Poland rules out compromise with Ukrainian grain embargo after 15 September
Polish minister of economic development and technology Waldemar Buda said he would, "‘without hesitation", sign a decree banning the import of Ukrainian grain after 15 September, when the relevant European commission’s measure expires, if it refuses to extend it.
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In mid-April, the EU’s executive arm and its five members, most notably Poland, agreed to introduce a temporary limitation on the imports of some of Ukraine’s agricultural produce amid concerns that those harm local farmers’ profits.
The ban was extended in June until mid-September with a EUR 100 million financial support package for farmers, and the EU stressed it was not intent on granting another extension.
Speaking on Polish radio on Monday, Mr Buda said Ukrainian grain should not be allowed on the Polish market until Polish farmers sold their harvest.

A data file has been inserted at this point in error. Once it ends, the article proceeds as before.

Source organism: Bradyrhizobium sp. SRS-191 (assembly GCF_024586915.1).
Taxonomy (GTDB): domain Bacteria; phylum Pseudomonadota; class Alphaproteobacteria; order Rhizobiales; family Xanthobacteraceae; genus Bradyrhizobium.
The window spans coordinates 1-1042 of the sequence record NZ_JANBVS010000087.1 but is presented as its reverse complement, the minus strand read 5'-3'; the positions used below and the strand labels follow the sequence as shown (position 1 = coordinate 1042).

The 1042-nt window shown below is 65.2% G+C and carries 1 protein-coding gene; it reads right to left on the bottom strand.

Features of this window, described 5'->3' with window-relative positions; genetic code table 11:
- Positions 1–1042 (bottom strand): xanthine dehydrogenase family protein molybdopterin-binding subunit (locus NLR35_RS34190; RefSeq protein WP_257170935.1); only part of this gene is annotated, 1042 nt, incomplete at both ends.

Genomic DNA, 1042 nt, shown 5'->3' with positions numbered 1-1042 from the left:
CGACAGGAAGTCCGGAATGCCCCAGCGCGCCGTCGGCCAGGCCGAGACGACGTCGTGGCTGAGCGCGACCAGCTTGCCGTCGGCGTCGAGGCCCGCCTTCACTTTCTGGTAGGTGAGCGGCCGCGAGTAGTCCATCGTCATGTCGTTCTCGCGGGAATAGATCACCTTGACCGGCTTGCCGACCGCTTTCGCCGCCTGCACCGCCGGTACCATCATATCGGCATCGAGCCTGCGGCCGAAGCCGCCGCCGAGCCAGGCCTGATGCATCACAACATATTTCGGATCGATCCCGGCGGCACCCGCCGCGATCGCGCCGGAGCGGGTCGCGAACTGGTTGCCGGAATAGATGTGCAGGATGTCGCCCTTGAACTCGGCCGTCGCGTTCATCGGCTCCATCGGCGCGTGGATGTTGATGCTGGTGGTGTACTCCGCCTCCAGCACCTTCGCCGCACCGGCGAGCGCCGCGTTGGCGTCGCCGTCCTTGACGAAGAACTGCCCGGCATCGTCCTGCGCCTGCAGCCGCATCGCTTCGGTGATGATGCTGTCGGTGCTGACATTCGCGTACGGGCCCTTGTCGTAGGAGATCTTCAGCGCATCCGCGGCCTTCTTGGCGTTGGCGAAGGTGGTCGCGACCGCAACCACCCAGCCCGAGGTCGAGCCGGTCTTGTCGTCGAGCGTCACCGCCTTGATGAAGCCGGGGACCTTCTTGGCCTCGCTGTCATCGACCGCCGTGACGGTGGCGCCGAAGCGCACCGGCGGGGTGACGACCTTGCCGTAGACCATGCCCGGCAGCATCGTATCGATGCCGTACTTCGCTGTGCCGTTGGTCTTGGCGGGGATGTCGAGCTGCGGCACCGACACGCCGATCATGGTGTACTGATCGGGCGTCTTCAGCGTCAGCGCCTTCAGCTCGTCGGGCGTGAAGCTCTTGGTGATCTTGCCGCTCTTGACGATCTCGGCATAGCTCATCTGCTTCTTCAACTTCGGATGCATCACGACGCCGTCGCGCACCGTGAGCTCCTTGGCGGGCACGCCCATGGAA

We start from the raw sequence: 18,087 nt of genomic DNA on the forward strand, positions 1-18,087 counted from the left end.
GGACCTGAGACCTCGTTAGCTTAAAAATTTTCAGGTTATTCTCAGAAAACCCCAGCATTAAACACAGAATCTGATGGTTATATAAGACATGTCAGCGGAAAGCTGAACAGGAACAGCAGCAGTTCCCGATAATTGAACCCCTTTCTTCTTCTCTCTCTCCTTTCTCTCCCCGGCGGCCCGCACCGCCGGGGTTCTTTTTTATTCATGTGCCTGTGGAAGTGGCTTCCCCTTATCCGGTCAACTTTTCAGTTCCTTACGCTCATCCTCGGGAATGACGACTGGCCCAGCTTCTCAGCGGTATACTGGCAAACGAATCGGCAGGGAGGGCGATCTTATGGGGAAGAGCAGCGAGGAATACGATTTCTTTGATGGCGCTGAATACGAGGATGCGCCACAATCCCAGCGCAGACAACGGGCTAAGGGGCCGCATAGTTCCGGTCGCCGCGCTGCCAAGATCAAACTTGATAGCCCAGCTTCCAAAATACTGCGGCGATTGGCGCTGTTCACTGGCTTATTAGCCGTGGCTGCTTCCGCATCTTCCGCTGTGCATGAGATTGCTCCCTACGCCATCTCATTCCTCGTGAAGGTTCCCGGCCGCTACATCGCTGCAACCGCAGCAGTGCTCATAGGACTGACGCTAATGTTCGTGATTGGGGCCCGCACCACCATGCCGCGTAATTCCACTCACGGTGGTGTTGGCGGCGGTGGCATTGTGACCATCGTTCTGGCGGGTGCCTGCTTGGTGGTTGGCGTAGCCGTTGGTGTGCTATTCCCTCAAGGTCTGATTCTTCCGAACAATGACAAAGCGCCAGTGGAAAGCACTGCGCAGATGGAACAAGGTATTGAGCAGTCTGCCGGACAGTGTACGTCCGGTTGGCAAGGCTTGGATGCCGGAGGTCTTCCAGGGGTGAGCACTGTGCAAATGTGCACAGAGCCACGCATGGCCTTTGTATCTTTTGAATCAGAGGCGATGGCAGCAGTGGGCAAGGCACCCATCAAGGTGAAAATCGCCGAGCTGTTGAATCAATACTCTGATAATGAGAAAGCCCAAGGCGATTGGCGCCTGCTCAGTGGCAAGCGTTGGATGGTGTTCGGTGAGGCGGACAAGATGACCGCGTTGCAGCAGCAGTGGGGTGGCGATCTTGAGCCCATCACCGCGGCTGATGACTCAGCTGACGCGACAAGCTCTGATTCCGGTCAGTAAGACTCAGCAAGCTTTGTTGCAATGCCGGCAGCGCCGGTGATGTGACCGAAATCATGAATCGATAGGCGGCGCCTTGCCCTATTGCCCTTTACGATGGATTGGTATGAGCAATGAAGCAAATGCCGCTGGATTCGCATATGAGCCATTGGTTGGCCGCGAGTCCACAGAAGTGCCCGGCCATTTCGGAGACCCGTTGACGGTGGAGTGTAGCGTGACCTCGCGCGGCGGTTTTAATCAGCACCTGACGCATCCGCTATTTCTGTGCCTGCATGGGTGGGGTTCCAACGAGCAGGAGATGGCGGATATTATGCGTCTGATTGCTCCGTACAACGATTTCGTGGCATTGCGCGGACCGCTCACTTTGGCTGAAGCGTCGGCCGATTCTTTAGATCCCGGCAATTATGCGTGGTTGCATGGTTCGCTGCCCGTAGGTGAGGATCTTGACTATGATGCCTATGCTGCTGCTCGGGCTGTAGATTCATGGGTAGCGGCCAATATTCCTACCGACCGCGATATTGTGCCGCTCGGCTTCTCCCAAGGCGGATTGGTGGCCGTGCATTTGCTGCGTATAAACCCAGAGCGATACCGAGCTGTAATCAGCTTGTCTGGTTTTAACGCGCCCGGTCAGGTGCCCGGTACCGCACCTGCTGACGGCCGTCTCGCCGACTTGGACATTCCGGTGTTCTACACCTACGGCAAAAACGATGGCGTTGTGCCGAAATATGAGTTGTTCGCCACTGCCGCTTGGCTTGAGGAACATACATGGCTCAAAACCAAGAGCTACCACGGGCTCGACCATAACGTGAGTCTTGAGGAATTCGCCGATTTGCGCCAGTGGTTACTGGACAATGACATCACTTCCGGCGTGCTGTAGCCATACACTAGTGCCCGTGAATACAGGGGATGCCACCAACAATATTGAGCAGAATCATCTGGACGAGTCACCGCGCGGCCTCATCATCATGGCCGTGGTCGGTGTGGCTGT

The minister explained that Poland was considering two options—either extending the restrictions at the EU level, or maintaining the current restrictions at the level of national rules.
"I have the authority to issue a decree that will block imports [of Ukrainian grain] to Poland at the national level. I will not hesitate to use this tool this week, unless the European commission decides otherwise," he stressed.
The resolution will be signed on Friday or Saturday, he added.
"We support the formula of Solidarity Lanes, there is no problem with that. However, we will not allow Ukrainian grain to destabilise the Polish market," Mr Buda concluded.